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The same day Governor Letcher made public the following call for volunteers:

Executive Department, Richmond, April 20, 1861.
In obedience to a resolution of the convention, the injunction of secrecy having been removed, the following section of an ordinance passed by the convention is published for the information of the public:

‘Be it ordained, That the governor of this commonwealth be and is hereby authorized and required to call into the service of the State as many volunteers as may be necessary to repel invasion and protect the citizens of the State in the present emergency, which volunteers we will receive in companies and organize into regiments, brigades and divisions, according to the force required; the governor shall appoint and commission the general, field and staff officers of said volunteers, and proceed to have them organized and instructed. And that he shall immediately invite all efficient and worthy Virginians and residents of Virginia in the army and navy of the United States to retire therefrom, and to enter the service of Virginia, assigning to them such rank as will not reverse the relative rank held by them in the United States service, and will at least be equivalent thereto.’

By order of the Governor.

George W. Munford, Secretary of the Commonwealth.

Immediately after the passage of the ordinance of secession, most of the members of the convention and of the general assembly of Virginia from the Trans-Alleghany section left Richmond, and they presently called a meeting of the citizens of that region who were opposed to secession to assemble at Clarksburg. That meeting issued a call to the Trans-Alleghany counties to send delegates to a convention to meet at Wheeling on the 13th of May, which convened with so-called representatives from 26 of the 140 counties of Virginia, and issued a call for an election, on June 4th, of delegates to a convention of the State of Virginia, to meet in Wheeling on June 11th. It also advised its supporters to vote at the coming May election against the ordinance of secession, and at the same time to elect members to the United States Congress from the three Trans-Alleghany districts of Virginia.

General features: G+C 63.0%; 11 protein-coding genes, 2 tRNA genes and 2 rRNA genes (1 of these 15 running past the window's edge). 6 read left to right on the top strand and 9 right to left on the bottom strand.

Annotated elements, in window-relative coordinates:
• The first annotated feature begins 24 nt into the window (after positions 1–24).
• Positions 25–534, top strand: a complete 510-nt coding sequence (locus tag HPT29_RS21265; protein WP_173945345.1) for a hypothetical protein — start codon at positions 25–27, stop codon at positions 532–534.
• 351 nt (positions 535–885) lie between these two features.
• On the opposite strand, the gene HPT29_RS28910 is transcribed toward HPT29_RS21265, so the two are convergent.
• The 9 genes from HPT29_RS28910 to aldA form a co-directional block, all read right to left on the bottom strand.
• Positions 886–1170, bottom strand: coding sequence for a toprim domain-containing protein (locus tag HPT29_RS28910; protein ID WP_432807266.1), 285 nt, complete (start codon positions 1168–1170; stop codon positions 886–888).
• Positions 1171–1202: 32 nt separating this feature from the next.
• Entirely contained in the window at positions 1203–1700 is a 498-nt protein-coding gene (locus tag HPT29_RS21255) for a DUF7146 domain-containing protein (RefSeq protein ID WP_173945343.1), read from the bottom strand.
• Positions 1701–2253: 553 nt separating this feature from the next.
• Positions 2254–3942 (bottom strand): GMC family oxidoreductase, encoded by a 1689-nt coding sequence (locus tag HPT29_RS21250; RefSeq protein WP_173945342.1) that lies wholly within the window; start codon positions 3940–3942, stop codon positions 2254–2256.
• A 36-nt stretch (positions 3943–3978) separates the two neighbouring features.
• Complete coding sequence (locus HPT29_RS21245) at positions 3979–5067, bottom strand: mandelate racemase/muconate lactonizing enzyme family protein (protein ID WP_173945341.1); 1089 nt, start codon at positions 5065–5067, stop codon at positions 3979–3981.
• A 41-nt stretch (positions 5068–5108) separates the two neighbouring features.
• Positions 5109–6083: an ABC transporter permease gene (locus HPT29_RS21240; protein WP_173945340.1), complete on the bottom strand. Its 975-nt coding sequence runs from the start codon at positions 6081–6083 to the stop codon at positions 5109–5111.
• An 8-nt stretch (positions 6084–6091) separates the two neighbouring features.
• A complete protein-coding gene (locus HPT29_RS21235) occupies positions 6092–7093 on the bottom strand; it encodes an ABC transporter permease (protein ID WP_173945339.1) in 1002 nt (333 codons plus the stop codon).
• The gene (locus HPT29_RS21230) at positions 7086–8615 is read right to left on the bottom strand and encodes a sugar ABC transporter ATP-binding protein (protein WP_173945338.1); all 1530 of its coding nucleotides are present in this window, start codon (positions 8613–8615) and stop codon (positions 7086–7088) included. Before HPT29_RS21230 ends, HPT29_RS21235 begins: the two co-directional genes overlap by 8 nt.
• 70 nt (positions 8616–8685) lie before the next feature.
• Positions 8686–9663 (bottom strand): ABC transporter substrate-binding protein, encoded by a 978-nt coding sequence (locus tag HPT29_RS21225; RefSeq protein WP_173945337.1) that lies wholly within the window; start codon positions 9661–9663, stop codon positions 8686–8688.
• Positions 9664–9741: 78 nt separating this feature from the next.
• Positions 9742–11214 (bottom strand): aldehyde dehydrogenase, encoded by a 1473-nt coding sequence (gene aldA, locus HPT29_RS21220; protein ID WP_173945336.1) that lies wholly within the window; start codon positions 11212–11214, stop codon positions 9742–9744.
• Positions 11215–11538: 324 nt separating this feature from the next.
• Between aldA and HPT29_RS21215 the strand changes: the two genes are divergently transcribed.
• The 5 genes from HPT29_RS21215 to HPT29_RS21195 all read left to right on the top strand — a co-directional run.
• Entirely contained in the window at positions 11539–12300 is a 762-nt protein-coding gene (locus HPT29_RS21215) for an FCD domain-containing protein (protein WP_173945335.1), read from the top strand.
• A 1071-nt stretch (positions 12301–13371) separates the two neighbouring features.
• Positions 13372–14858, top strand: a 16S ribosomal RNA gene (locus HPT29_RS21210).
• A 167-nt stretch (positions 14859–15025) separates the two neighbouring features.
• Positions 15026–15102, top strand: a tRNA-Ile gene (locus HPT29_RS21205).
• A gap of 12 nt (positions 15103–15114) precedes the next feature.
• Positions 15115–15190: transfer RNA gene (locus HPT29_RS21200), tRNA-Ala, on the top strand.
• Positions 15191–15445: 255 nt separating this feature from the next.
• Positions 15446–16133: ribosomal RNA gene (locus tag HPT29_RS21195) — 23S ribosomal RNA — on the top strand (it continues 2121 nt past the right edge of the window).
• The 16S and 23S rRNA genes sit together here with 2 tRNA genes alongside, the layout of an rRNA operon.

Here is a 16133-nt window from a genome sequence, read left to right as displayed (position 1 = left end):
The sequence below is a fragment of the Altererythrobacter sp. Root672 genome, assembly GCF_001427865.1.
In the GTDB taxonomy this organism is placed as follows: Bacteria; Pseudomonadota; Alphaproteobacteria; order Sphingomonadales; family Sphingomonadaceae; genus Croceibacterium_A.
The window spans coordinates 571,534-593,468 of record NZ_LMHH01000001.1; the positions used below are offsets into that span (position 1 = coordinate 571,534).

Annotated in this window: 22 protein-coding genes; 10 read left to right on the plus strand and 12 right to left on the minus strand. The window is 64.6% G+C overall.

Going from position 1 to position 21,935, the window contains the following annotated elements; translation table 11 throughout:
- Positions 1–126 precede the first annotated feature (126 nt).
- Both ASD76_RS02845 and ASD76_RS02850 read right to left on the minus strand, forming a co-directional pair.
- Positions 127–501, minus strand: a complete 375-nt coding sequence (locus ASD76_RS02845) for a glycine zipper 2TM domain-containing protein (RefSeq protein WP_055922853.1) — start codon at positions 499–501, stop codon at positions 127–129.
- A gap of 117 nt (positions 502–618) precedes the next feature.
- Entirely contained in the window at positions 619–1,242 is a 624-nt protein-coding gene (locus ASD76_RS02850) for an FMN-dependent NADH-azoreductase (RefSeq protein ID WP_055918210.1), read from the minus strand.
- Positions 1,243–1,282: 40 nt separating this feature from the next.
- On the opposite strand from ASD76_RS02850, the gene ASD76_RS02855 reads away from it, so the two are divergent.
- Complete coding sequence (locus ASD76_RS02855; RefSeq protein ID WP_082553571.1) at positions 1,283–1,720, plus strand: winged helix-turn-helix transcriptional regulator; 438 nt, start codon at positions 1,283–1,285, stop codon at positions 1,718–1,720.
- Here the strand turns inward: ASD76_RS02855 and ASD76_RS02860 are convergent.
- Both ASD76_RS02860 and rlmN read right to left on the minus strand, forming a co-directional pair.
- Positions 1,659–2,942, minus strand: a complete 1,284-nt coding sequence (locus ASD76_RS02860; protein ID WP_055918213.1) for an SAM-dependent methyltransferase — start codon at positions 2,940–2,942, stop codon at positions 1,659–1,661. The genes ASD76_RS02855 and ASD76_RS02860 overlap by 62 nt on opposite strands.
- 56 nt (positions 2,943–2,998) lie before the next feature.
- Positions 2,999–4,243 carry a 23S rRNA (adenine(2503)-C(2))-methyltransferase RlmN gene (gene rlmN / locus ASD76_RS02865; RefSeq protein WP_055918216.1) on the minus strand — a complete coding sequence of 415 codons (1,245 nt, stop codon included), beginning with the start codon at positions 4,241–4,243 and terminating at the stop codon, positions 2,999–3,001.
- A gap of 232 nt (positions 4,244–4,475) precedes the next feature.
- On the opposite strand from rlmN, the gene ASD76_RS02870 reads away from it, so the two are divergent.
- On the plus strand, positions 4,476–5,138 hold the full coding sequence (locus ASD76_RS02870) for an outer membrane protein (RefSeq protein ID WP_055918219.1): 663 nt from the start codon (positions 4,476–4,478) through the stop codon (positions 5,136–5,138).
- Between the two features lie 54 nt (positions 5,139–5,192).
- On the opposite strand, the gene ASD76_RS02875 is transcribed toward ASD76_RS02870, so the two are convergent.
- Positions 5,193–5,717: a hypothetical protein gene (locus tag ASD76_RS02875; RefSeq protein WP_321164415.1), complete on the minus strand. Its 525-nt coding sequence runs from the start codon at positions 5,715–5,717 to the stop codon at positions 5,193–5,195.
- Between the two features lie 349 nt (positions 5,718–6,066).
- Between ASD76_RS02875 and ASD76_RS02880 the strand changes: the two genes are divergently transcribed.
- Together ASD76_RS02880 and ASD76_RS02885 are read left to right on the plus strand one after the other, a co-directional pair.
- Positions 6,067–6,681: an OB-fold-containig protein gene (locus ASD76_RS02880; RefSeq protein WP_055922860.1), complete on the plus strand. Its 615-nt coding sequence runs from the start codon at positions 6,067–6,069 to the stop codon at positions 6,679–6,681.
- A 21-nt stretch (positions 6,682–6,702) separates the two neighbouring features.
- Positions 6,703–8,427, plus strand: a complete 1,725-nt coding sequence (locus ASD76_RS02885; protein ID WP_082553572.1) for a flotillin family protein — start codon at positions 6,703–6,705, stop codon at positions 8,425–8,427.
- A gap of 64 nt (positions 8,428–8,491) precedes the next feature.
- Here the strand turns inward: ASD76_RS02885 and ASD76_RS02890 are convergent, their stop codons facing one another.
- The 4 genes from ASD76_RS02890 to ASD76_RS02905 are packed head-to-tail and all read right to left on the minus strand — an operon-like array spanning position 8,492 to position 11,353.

On April 21st the governor of Virginia, in pursuance of his call of the 200th, issued the following proclamation:

By virtue of authority vested in the executive by the convention, I, John Letcher, governor of the commonwealth of Virginia, do hereby order that each volunteer company, equipped and armed, whether infantry, artillery or riflemen, in the counties lying west of the city of Richmond, between Richmond and the Blue ridge, and in the valley of Virginia from the county of Rockbridge to the Tennessee line, establish forthwith on the lines of speedy communication

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